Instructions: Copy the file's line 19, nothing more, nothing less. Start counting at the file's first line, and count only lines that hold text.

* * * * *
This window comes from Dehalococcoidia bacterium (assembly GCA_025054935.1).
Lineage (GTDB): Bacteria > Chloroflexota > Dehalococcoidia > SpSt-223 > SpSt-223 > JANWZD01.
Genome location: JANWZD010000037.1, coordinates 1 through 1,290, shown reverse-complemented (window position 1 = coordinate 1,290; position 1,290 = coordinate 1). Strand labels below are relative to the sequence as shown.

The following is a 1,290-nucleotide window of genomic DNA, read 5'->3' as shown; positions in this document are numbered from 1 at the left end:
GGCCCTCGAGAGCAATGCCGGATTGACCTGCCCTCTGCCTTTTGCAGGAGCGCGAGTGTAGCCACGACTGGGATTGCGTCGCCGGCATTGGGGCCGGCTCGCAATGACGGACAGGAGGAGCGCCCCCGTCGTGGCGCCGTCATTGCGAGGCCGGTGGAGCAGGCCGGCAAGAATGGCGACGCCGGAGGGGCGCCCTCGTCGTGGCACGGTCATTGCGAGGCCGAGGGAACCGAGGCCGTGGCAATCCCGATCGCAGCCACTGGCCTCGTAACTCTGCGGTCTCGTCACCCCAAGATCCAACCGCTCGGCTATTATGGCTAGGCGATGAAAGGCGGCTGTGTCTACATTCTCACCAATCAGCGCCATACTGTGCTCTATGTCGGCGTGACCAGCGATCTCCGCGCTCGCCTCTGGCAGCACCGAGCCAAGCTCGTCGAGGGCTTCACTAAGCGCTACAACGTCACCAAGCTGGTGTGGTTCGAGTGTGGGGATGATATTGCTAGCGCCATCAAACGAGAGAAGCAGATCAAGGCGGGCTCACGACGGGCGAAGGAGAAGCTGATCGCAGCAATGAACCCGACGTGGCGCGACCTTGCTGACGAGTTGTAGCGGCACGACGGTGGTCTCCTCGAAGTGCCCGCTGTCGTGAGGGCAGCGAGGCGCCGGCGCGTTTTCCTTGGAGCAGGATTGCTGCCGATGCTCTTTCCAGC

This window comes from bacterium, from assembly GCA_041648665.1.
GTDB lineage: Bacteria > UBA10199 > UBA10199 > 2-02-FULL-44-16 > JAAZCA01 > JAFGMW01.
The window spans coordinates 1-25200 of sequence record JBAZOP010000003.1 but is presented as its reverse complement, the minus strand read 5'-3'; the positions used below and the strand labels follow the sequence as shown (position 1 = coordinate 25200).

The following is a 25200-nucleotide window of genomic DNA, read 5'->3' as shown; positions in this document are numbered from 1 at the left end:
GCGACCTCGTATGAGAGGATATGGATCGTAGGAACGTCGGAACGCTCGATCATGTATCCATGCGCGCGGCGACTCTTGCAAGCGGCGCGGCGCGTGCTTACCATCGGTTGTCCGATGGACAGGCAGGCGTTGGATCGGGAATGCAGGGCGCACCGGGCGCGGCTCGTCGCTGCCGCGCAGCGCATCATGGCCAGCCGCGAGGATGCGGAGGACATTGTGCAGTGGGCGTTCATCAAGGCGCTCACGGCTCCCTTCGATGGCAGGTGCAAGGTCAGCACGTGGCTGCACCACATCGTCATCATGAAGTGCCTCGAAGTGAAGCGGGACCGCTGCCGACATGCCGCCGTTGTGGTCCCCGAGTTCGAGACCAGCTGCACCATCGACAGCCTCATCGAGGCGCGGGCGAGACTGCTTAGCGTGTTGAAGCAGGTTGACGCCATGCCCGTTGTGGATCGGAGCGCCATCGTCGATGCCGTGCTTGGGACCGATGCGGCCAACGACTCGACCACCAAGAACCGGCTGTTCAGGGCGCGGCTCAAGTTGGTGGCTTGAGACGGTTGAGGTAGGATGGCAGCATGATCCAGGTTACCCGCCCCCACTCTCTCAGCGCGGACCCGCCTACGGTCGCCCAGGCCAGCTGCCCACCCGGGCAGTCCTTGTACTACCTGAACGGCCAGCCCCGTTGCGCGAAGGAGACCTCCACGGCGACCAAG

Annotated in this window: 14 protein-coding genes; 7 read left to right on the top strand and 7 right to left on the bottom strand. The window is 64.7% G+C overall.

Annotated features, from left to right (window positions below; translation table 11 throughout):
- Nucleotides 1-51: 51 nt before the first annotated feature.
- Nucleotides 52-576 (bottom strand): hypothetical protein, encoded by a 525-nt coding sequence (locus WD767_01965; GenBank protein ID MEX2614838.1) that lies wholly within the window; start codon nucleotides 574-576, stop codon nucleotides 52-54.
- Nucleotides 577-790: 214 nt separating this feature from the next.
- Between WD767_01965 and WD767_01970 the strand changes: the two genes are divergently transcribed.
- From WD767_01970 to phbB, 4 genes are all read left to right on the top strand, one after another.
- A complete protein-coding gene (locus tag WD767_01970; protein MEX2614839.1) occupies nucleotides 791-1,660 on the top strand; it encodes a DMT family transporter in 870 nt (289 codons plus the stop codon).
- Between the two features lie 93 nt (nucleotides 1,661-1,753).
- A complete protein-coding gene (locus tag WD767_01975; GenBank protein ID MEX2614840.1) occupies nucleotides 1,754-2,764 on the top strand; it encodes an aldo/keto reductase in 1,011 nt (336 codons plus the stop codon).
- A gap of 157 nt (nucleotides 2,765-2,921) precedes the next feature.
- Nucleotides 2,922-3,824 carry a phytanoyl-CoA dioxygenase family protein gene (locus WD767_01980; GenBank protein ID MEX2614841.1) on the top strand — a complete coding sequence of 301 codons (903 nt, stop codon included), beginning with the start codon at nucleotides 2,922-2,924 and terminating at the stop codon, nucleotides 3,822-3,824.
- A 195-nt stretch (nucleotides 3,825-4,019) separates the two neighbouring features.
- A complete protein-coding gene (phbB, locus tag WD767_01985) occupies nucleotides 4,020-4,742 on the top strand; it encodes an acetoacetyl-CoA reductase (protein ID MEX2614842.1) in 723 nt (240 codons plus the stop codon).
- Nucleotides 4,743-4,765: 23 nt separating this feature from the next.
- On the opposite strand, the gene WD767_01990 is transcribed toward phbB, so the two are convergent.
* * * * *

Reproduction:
- Between the two features lie 93 nt (nucleotides 1,661-1,753).